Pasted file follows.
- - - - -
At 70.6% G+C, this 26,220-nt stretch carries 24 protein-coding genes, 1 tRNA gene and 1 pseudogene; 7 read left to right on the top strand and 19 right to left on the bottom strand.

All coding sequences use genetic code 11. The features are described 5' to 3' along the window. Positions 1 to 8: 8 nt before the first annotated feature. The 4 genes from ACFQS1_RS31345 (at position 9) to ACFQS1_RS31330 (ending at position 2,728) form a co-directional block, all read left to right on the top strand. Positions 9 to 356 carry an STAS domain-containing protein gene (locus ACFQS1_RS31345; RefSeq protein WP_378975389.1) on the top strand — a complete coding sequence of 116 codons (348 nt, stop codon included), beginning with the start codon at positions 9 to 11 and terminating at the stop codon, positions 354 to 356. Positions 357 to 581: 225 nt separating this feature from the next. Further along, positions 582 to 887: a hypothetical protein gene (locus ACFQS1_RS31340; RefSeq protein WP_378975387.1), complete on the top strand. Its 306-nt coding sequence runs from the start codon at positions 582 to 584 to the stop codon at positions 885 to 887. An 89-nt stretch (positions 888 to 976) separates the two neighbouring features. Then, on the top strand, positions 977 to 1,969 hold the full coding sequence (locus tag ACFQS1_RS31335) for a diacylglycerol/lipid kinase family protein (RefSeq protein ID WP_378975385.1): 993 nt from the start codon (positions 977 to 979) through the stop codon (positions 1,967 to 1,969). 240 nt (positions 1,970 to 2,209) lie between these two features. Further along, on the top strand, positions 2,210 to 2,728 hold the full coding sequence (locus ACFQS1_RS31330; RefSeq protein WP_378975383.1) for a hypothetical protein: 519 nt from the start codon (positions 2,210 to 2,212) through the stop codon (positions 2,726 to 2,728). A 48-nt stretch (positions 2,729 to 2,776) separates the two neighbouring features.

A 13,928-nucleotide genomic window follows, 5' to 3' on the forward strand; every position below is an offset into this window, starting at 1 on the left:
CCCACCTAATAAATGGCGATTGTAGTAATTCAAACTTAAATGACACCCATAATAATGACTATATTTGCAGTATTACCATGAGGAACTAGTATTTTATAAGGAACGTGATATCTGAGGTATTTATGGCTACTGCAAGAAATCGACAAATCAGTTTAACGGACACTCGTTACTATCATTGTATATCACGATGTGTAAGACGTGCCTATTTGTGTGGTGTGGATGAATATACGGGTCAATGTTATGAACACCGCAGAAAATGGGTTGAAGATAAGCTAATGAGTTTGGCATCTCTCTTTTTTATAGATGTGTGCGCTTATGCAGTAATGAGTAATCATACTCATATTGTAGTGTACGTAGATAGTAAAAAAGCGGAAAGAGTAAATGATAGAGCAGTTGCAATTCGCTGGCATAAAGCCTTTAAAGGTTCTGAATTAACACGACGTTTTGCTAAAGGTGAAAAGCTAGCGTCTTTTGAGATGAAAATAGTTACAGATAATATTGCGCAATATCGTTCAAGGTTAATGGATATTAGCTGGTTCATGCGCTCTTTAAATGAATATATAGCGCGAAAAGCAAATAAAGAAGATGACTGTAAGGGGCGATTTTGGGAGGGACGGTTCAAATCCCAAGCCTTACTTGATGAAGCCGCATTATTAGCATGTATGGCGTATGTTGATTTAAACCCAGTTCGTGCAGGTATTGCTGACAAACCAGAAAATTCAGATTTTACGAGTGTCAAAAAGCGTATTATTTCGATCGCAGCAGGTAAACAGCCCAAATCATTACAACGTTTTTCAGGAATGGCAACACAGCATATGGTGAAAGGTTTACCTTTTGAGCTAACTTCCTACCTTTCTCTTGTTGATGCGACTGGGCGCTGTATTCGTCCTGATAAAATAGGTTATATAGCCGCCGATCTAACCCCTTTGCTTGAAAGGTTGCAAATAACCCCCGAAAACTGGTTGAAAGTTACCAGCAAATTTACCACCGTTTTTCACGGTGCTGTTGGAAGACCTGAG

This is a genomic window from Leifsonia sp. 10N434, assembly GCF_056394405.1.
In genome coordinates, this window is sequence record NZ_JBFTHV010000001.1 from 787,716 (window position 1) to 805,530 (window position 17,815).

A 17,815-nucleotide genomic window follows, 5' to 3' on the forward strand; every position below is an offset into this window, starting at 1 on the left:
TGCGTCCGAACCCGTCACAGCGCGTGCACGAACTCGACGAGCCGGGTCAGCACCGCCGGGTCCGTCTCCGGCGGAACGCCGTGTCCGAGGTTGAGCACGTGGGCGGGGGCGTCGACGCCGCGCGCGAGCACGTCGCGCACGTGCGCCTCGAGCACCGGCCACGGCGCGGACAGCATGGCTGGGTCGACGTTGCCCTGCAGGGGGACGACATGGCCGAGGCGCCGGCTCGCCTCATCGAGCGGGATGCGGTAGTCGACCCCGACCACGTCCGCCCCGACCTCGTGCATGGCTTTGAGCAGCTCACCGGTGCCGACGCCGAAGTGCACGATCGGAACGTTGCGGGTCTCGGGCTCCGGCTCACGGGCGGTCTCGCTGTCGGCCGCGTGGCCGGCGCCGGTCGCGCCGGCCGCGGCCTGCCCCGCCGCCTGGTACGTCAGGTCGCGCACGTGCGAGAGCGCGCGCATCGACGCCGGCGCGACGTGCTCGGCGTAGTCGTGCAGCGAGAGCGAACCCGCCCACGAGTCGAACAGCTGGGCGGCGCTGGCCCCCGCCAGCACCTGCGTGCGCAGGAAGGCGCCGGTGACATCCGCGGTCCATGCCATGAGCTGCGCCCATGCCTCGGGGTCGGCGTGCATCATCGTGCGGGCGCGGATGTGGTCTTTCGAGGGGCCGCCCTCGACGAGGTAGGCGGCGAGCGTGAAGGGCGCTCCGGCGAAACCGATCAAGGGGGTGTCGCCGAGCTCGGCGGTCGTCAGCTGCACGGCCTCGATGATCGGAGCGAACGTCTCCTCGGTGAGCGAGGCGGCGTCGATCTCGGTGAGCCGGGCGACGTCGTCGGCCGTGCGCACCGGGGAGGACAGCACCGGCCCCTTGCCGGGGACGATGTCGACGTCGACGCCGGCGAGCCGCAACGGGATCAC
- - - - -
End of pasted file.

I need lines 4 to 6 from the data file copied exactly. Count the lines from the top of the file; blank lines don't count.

CCCACCTAATAAATGGCGATTGTAGTAATTCAAACTTAAATGACACCCATAATAATGACTATATTTGCAGTATTACCATGAGGAACTAGTATTTTATAAGGAACGTGATATCTGAGGTATTTATGGCTACTGCAAGAAATCGACAAATCAGTTTAACGGACACTCGTTACTATCATTGTATATCACGATGTGTAAGACGTGCCTATTTGTGTGGTGTGGATGAATATACGGGTCAATGTTATGAACACCGCAGAAAATGGGTTGAAGATAAGCTAATGAGTTTGGCATCTCTCTTTTTTATAGATGTGTGCGCTTATGCAGTAATGAGTAATCATACTCATATTGTAGTGTACGTAGATAGTAAAAAAGCGGAAAGAGTAAATGATAGAGCAGTTGCAATTCGCTGGCATAAAGCCTTTAAAGGTTCTGAATTAACACGACGTTTTGCTAAAGGTGAAAAGCTAGCGTCTTTTGAGATGAAAATAGTTACAGATAATATTGCGCAATATCGTTCAAGGTTAATGGATATTAGCTGGTTCATGCGCTCTTTAAATGAATATATAGCGCGAAAAGCAAATAAAGAAGATGACTGTAAGGGGCGATTTTGGGAGGGACGGTTCAAATCCCAAGCCTTACTTGATGAAGCCGCATTATTAGCATGTATGGCGTATGTTGATTTAAACCCAGTTCGTGCAGGTATTGCTGACAAACCAGAAAATTCAGATTTTACGAGTGTCAAAAAGCGTATTATTTCGATCGCAGCAGGTAAACAGCCCAAATCATTACAACGTTTTTCAGGAATGGCAACACAGCATATGGTGAAAGGTTTACCTTTTGAGCTAACTTCCTACCTTTCTCTTGTTGATGCGACTGGGCGCTGTATTCGTCCTGATAAAATAGGTTATATAGCCGCCGATCTAACCCCTTTGCTTGAAAGGTTGCAAATAACCCCCGAAAACTGGTTGAAAGTTACCAGCAAATTTACCACCGTTTTTCACGGTGCTGTTGGAAGACCTGAG

This is a genomic window from Leifsonia sp. 10N434, assembly GCF_056394405.1.
In genome coordinates, this window is sequence record NZ_JBFTHV010000001.1 from 787,716 (window position 1) to 805,530 (window position 17,815).